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The kisspeptin/Gpr54 signaling pathway plays a critical role in reproduction by stimulating the secretion of GnRH, yet mice carrying mutations in Kiss1 (which encodes kisspeptin) or Gpr54 exhibit partial sexual maturation. For instance, a proportion of female Kiss1−/− and Gpr54−/− mice exhibit vaginal oestrus, and some male Kiss1−/− and Gpr54−/− mice exhibit spermatogenesis.
To characterise this partial sexual maturation, we examined the vaginal cytology of female Kiss1−/− and Gpr54−/− mice over time. Nearly all mutant mice eventually enter oestrus, then spontaneously transition from oestrus to dioestrus and back to oestrus again. These transitions are not associated with ovulation, and the frequency of these transitions increases with age. The oestrus exhibited by female Kiss1−/− and Gpr54−/− mice was disrupted by administration of the competitive GnRH antagonist acyline, which also resulted in lower uterine weights and, in Kiss1−/− mice, lower serum FSH and LH concentrations. Similarly, male Kiss1−/− and Gpr54−/− mice treated with acyline had smaller testicular sizes and absence of mature sperm.
In addition to examining intact Kiss1−/− and Gpr54−/− mice, we also assessed the effects of acyline on gonadotrophin concentrations in gonadectomised mice. Gonadectomy resulted in a significant increase in serum FSH concentrations in male Gpr54−/− and Kiss1−/− mice. Acyline administration to gonadectomised Kiss1−/− and Gpr54−/− male mice lowered serum FSH and LH concentrations significantly. In contrast to males, gonadectomy did not result in significant gonadotrophin changes in female Kiss1−/− and Gpr54−/− mice, but acyline administration was followed by a decrease in LH concentrations.
These results demonstrate that, while kisspeptin signaling is critical for the high levels of GnRH activity required for normal sexual maturation and for ovulation, Kiss1−/− and Gpr54−/− mice retain some degree of GnRH activity. This GnRH activity is sufficient to produce significant effects on vaginal cytology and uterine weights in female mice and on spermatogenesis and testicular weights in male mice.
Signaling by the neuropeptide kisspeptin through its receptor Gpr54 (also called Kiss1r) is the most potent stimulus for GnRH-induced gonadotrophin release identified to date (reviewed in refs. 1–2). Both humans and mice with mutations in GPR54/Gpr54 exhibit failure of sexual maturation, impaired gametogenesis, and infertility (3–6). Three groups, including our own, have characterised mice with targeted deletions of Gpr54 and have determined that their reproductive phenotypes are due to low levels of sex steroids and of the pituitary gonadotrophins FSH and LH, that is, hypogonadotropic hypogonadism (4–6). Recently, mice carrying mutations in Kiss1 have been reported to have similar defects (7–8), emphasizing the importance of this receptor-ligand pair for reproduction.
However, the hypogonadism of Kiss1−/− and Gpr54−/− mice is not complete. While all animals are infertile, we and others have observed that testes from male Kiss1−/− and Gpr54−/− mice sometimes contain mature sperm (7–8). In addition, we have observed that a subset of female Kiss1−/− and Gpr54−/− mice exhibit normal uterine weights, vaginal cornification, and folliculogenesis but no evidence of ovulation (8). Vaginal cornification is a characteristic of the oestrus phase of the female oestrous cycle and reflects the action of oestrogen (9). Therefore, despite their failure of sexual maturation and infertility, some Kiss1−/− and Gpr54−/− animals have findings consistent with weak activity of the reproductive endocrine axis.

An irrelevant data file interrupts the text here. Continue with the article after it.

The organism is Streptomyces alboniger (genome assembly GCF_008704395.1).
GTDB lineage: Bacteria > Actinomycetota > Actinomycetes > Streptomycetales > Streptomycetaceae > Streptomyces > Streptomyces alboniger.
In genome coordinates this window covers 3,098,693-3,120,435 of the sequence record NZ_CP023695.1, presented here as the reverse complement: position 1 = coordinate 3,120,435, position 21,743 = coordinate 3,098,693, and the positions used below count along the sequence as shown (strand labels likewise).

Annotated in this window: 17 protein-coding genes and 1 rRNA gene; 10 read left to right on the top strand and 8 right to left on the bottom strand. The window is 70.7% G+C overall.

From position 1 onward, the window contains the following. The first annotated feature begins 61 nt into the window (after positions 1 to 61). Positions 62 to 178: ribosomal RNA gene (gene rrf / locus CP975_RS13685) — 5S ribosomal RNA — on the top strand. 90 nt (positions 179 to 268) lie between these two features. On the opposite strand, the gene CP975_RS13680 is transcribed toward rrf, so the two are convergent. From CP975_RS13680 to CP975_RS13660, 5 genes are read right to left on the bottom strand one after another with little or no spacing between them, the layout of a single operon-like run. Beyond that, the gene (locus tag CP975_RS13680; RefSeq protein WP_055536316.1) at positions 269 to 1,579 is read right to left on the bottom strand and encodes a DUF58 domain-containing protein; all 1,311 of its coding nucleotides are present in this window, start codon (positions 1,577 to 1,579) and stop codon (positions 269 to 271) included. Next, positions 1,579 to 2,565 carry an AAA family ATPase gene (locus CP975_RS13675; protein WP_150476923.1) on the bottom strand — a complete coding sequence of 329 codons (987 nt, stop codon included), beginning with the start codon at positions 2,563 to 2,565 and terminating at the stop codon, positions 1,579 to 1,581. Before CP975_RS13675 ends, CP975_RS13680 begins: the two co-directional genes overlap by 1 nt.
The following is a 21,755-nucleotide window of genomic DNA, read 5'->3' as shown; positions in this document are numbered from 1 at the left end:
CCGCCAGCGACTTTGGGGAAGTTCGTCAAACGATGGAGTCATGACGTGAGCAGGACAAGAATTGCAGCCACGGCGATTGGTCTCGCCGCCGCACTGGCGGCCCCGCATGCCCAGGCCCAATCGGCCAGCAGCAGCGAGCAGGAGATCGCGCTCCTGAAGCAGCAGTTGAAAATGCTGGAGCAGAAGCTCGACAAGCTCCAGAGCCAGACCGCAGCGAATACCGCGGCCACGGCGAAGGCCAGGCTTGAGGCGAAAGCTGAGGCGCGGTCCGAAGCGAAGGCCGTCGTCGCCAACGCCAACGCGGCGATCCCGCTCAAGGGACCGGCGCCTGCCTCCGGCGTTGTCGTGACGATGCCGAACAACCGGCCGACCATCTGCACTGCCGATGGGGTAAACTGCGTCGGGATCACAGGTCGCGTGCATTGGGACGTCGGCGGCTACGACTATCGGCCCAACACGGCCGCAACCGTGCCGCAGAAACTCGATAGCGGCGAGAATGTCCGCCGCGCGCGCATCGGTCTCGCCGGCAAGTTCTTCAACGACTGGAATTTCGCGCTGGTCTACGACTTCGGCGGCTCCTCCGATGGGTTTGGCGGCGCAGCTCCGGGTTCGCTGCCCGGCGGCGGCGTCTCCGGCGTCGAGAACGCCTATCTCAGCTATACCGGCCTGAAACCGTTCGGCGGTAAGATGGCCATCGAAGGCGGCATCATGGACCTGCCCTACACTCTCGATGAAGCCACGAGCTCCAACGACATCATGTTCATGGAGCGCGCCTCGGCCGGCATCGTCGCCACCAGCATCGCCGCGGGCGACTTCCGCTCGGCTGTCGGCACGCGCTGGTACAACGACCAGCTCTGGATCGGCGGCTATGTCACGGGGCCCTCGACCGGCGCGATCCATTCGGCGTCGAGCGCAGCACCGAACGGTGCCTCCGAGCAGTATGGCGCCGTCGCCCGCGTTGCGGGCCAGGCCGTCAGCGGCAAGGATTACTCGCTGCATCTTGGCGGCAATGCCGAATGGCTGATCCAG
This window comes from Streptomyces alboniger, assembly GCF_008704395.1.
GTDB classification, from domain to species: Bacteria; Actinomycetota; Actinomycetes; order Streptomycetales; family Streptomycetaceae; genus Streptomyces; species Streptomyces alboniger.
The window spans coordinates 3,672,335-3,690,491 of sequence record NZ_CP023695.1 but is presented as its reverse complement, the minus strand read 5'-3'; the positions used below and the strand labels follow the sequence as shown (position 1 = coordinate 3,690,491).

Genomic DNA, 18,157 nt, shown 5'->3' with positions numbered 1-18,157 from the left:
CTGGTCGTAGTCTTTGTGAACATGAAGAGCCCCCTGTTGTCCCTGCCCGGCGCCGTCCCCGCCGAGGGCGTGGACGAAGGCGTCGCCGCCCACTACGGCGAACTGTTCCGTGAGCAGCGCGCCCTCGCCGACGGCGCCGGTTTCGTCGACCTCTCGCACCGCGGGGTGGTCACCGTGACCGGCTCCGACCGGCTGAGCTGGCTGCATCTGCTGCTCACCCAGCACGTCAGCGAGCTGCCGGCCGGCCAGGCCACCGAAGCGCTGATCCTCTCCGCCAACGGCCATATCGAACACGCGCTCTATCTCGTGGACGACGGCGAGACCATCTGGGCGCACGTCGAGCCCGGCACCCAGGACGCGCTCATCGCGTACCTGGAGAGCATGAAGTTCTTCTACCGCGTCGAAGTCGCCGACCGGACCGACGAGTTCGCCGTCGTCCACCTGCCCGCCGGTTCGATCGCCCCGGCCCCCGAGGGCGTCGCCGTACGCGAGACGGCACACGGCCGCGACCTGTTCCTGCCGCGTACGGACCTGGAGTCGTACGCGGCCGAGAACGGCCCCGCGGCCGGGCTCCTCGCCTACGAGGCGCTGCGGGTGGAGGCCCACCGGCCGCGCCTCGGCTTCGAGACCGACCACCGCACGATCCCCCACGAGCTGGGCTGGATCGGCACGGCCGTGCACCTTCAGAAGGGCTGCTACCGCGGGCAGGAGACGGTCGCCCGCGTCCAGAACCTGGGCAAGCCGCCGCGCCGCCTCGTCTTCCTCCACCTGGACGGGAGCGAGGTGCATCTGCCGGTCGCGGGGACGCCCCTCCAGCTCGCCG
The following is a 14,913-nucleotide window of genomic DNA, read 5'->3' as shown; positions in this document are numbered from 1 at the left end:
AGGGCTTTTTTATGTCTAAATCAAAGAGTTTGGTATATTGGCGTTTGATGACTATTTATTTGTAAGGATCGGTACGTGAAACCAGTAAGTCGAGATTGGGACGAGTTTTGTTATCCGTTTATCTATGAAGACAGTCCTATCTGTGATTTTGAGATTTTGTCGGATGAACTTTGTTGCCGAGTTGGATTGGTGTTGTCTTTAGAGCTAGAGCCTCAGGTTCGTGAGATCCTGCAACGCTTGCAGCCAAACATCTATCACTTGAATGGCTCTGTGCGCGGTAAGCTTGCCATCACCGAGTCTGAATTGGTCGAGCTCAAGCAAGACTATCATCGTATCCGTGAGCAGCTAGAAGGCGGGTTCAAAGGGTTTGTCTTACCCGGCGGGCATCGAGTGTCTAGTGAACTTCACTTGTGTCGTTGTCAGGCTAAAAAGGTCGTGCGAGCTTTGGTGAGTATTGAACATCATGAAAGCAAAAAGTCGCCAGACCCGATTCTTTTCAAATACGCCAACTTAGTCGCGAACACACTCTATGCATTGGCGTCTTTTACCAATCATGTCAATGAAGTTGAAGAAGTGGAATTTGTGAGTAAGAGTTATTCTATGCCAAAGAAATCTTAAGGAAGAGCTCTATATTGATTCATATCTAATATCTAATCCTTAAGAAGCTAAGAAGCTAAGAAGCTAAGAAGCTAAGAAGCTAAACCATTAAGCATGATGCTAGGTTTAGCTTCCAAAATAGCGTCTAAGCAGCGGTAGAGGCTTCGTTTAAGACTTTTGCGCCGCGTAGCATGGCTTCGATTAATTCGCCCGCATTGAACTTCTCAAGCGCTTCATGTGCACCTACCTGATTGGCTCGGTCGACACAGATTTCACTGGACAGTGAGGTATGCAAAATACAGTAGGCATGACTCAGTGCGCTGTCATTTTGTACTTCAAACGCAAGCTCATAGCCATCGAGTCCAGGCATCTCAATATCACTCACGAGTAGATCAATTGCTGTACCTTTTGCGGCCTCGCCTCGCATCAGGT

Our previous finding that only some female Kiss1−/− and Gpr54−/− mice exhibit partial sexual maturation could be due to a subset of mice never achieving sexual maturation, or alternatively could be due to cross-sectional observations of a dynamic phenotype that changes over time. To distinguish between these possibilities, we examined the vaginal cytology of Kiss1−/− and Gpr54−/− mice longitudinally. We also sought to determine whether the differences in vaginal cytology in Gpr54−/− mice were due to differences in hypothalamic Gnrh1 mRNA expression.
We then sought to demonstrate and quantify GnRH activity in Kiss1−/− and Gpr54−/− mice. To demonstrate that the partial sexual maturation of Kiss1−/− and Gpr54−/− mice is due to GnRH activity, we administered the competitive GnRH antagonist acyline and observed its effect on vaginal cytology, uterine weight, and reproductive hormone levels in female mice, and on testicular size, spermatogenesis, and hormone levels in male mice. We also assessed the effects of acyline administration on gonadotrophin levels in Kiss1−/− and Gpr54−/− mice that had been gonadectomised to remove negative feedback inhibition of gonadotrophin secretion.
Kiss1−/− and Gpr54−/− mice were generated as previously described (8). Animals were housed in the Massachusetts General Hospital (MGH) Center for Comparative Medicine at controlled temperature on a 12-hour light-dark cycle. All protocols were approved by the MGH Subcommittee on Research Animal Care.
To examine vaginal cytology, calcium alginate swabs were wetted with PBS and inserted in the vaginal opening. The swab was smeared on a glass slide, which was then stained using the Hema 3 system (Fisher). The cellular appearance of the smears was used to assign an oestrous cycle phase: dioestrus (predominantly neutrophils), prooestrus (predominantly nucleated epithelial cells), oestrus (abundant cornified epithelial cells), or metoestrus (mixture of cell types, predominantly neutrophils).